No time to write of late (too busy at work and home), but I thought I’d throw out some music to offset the craziness. My blogging colleague Jeff Vaca and his extraordinary series, the 95 songs of summer, continues its fine stretch of melodies during this season. If you’ve not checked it out, I recommend it to all who appreciate popular music of the past decades.
I think you’ll find something among the tunes that’ll take you back to one or more summers of your own youth. To celebrate that, I selected a couple of my own for the last weekend in July. The latter tune at the bottom came first to mind since it rose to #2 in the pop charts during one summer. Of course, that song led me to recall the former just below that arrived during my junior year of high school — one I’d only discover many years afterward. I hope you enjoy.
The person who put it up on YouTube described it best: “The great Bonnie Koloc doing what she does best, singing the daylights out of anything she gets her hands on.” Jazz Man is off motownmaniax’s copy of Koloc‘s superb 1971 LP “After All This Time”; uploaded on Sep 17, 2010. Composed by Ed Holstein, a Chicago-based folk musician, this song was covered by Pure Prairie League, Steve Goodman, Tom Rush, Martin Simpson, and Bette Midler.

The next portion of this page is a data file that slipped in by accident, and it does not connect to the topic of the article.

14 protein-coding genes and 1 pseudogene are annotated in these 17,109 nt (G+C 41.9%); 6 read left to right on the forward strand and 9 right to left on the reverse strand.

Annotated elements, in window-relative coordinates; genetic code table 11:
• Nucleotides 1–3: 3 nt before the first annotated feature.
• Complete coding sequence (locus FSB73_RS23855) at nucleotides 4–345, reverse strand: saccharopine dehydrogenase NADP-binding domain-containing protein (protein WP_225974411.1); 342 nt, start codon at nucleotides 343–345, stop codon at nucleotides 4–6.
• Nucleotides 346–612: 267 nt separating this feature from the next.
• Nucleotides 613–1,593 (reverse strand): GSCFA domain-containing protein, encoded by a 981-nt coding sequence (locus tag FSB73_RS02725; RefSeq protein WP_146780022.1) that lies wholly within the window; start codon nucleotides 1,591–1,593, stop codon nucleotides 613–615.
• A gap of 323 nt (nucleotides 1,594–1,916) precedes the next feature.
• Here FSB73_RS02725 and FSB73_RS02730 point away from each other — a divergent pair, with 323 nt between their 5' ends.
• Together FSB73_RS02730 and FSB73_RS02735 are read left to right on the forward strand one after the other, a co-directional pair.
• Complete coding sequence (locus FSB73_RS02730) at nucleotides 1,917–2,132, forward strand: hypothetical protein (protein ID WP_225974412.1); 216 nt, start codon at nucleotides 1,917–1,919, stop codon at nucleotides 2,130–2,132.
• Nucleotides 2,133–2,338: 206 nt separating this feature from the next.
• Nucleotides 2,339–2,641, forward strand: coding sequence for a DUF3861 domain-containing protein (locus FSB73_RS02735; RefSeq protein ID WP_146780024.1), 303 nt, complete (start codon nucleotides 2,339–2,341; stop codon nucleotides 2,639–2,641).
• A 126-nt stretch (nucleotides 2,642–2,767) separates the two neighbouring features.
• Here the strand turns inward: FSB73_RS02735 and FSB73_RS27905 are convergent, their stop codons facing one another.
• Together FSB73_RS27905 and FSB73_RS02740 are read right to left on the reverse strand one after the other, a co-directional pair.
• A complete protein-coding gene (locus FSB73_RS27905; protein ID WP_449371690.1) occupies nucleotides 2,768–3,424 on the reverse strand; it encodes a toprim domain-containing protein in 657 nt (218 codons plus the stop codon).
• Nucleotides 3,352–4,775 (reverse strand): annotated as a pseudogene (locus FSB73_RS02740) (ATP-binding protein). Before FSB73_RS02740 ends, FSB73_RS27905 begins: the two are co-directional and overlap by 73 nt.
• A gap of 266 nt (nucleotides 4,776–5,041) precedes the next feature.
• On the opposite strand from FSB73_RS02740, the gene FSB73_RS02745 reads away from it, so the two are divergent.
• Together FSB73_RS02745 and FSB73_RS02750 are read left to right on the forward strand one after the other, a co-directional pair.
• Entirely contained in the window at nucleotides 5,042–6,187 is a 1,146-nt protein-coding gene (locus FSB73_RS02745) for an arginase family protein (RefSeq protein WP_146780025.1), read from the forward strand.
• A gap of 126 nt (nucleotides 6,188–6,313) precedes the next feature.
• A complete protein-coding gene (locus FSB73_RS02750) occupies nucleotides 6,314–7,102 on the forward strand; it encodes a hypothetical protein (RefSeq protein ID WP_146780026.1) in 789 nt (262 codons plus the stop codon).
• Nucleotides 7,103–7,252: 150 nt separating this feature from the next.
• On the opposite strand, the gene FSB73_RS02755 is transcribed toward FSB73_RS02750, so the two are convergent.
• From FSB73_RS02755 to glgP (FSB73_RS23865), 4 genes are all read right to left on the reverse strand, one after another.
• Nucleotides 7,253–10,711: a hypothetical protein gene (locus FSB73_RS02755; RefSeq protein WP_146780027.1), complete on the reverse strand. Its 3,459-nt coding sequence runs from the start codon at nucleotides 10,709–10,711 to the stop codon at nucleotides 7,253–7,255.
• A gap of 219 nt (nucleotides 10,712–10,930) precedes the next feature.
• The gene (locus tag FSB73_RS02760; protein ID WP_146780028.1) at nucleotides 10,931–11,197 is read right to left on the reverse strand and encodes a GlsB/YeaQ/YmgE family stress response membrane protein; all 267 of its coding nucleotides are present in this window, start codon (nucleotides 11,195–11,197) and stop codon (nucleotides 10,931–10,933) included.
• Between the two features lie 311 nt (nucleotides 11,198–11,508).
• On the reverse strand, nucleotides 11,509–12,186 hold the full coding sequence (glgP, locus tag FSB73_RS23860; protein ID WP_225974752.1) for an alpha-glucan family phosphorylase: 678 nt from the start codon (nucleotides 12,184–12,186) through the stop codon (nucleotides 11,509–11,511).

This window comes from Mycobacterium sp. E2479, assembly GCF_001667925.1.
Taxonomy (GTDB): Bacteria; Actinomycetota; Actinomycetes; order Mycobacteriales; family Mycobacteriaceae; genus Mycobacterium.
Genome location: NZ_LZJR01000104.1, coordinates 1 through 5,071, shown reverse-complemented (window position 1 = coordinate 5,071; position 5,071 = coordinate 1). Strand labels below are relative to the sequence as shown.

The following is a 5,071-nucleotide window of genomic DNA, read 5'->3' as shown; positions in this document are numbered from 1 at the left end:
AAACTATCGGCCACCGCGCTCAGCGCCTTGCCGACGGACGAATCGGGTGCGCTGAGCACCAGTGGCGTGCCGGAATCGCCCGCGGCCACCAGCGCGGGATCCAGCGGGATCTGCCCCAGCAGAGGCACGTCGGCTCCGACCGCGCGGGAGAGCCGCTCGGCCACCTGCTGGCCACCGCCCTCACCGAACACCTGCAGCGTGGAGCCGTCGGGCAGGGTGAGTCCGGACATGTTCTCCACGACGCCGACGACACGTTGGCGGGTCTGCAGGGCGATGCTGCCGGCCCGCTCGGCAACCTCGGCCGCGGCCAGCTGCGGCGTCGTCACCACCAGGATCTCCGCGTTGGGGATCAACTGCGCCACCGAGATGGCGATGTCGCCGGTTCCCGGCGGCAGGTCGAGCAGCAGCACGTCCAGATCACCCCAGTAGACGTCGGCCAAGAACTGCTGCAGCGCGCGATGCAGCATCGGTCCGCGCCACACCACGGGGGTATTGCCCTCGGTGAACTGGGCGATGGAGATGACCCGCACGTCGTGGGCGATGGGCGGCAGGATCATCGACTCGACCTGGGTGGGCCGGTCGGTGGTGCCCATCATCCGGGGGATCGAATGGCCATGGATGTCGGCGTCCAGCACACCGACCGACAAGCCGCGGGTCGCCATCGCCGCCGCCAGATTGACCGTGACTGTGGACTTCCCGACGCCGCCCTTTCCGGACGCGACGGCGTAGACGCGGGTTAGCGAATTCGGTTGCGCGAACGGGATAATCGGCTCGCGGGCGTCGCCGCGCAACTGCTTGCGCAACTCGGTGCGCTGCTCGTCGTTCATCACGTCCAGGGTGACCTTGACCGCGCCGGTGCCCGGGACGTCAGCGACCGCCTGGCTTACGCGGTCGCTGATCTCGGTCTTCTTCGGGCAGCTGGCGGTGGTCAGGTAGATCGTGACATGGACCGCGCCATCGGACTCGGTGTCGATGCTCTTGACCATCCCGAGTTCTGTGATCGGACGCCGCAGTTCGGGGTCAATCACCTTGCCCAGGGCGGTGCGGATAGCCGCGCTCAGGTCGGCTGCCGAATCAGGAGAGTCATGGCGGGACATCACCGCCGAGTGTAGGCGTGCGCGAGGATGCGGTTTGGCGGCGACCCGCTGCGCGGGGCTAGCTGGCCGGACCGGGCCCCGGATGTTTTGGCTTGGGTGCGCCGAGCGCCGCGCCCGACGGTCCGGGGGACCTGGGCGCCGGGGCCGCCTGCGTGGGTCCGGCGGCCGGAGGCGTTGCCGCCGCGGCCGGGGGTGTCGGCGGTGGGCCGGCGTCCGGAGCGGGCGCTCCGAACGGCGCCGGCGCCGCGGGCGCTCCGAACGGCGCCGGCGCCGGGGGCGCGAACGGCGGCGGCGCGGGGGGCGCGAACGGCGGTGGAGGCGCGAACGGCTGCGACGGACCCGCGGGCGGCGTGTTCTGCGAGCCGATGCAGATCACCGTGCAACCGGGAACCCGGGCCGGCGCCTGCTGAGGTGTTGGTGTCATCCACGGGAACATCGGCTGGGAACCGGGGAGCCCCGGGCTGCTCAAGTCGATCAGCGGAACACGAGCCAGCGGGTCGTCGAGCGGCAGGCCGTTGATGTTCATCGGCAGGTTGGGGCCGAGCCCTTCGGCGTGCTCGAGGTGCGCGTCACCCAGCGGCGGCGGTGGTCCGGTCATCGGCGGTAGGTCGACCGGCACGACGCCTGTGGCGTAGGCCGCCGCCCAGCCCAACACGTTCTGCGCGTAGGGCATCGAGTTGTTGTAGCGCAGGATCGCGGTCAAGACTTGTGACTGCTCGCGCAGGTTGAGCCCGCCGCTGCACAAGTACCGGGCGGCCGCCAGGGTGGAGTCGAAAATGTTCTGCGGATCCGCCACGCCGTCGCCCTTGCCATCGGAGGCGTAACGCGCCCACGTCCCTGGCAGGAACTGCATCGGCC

Jazzman may well be the song that put me onto my Jazz Fusion period. The 1974 song, performed by Carole King, came from her album Wrap Around Joy. The talented Ms. King provided the sheet music for the song, and David Palmer (formerly of Steely Dan) wrote the lyrics. The song’s distinctive and lengthy saxophone solo, performed by the great Tom Scott, intrigued me enough to seek him and his music out during the 70s.
Curtis Amy, another saxophonist, composer, and the former musical director for the Ray Charles band, was the “jazz man” of the song. Famously, or not, this song was re-tasked for a certain Fox animated television show in the mid-90s. That cover sparked enough viewer reaction that later generations came to know it as the young girl character’s jazzman song. Oh, well. I’ll stay with the original, which also reached #4 on the Easy Listening chart in ’74. Take that, Lisa Simpson.